• Wednesday considers King David on his commemoration day, a “Fun Together” section regarding peg dolls and retelling King David stories, a recommended hymn verse, six recommended Arch book titles (David is a popular figure, we can admit), and a suggested page from Celebrating the Saints. 
  • Thursday contains the Old Testament reading for the upcoming Sunday, another “Think About It” section, a hymn verse, and two recommended Arch books.
  • Friday has a reading and a “Think About It” section (which includes an activity), something to look for in church this Sunday, and two suggested hymn verses. 
  • The weekend has a page for sermon notes and “Fun Together,” with another nod to Celebrating the Saints.

Over all, very nice! Especially handy if your child is in the age range of Arch books, although including corresponding page numbers to Celebrating the Saints really opens it up to all ages.

Would you be able to just grab this for a road trip? Yes! Could you keep this in your purse or your pocket? No! 🙂

Would I probably take Celebrating the Saints and a hymnal on the aforementioned road trip? Yes! 🙂 Also the super neat weekly art/memory cards you can print!

Would it also be neat to look up and pair readings with Arch books you already own? Yes! I’d probably try to find some bookshelf space where I could line up the Arch books in the order listed in the back of the book (by author) to pair them more easily. 

Would I worry if I didn’t have all the Arch book titles? No, no, no! Even doing a little bit of this family lectionary every day will be a blessing. The additional options are perks, not obligations.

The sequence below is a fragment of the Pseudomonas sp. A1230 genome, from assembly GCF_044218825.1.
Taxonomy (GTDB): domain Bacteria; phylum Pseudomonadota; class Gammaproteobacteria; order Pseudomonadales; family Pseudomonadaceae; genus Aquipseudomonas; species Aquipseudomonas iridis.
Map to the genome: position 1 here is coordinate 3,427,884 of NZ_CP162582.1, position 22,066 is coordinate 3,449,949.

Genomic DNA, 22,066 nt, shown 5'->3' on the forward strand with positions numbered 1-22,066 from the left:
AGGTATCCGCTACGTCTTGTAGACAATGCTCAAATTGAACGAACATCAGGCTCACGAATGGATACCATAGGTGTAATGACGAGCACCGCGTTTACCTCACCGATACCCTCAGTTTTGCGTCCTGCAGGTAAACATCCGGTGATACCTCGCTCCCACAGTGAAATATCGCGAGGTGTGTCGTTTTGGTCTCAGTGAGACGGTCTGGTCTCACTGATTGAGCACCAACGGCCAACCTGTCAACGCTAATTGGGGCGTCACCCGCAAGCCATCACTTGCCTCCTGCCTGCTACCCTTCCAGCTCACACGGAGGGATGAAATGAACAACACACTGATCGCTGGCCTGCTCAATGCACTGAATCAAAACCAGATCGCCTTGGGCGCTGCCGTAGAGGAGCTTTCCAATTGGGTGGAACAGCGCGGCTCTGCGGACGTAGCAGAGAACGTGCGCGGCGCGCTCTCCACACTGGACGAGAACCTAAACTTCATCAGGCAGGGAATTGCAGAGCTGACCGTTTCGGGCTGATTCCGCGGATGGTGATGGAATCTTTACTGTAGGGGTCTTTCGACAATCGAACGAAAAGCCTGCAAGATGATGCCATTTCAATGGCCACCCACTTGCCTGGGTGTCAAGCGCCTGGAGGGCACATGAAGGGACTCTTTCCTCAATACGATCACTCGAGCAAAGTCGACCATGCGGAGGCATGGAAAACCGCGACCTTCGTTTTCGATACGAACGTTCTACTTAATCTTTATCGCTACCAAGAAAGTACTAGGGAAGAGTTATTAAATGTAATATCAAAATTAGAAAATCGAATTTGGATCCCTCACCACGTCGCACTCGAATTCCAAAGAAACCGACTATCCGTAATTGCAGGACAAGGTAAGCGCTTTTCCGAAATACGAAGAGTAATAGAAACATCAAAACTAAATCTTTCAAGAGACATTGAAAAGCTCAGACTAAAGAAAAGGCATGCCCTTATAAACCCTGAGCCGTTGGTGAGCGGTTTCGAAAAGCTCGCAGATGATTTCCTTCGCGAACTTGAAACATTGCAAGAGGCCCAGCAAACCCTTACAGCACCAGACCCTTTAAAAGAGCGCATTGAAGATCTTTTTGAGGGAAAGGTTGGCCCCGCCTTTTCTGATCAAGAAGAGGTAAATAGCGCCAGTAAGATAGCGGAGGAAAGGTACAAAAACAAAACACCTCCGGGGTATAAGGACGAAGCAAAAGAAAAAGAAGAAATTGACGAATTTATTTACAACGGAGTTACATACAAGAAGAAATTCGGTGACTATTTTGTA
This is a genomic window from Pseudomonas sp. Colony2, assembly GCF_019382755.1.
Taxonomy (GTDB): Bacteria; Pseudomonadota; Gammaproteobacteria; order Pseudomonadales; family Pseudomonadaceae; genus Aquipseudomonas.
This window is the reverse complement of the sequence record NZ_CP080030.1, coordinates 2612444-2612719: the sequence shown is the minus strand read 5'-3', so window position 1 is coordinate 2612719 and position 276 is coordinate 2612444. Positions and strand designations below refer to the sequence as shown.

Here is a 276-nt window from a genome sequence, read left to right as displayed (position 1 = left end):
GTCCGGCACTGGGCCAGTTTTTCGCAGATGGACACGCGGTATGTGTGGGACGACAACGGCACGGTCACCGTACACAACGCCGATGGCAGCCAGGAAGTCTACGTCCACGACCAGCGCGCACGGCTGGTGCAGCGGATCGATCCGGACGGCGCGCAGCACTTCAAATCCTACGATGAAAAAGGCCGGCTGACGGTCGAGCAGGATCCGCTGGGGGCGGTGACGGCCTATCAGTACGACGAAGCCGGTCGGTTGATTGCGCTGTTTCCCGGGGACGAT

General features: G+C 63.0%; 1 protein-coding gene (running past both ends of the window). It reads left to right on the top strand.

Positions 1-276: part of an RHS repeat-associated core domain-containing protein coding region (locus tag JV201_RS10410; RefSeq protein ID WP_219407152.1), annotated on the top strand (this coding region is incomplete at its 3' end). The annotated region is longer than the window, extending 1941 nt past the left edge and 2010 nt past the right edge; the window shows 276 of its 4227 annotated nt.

Let’s talk about addition resources a bit more. First, to assess the printables, just go to the printables’ webpage and enter the password included near the front of your book (page 7). There’s weekly art/ memory cards (which you download and print double-sided to create square cards). There are also disciple and evangelist cards. For the disciples, there are both full page and half page coloring pages, as well as a full color version of the disciples’ shields (full or half sized). Likewise, the Evangelists have small and large options, showing a figure and the symbol of either an animal or angel. 

I would recommend having a Lutheran Service Book (Not a big surprise to most of us, I’m sure, but worth noting.).  There are (in addition to a bunch of recommended Arch books) also the following recommended books:

  • Concordia: The Lutheran Confessions (Concordia Publishing House, 2006)
  • Paul L Maier’s Martin Luther: A Man Who Changed the World (CPH, 2004).
  • RC Sproul’s The Barber Who Wanted to Pray (Crossway, 2011)
  • Julie Stiegemeyer’s Saint Nicholas: The Real Story of the Christmas Legend (CPH, 2007)
  • William Weedon’s Celebrating the Saints (CPH, 2016)

Well worth your serious consideration.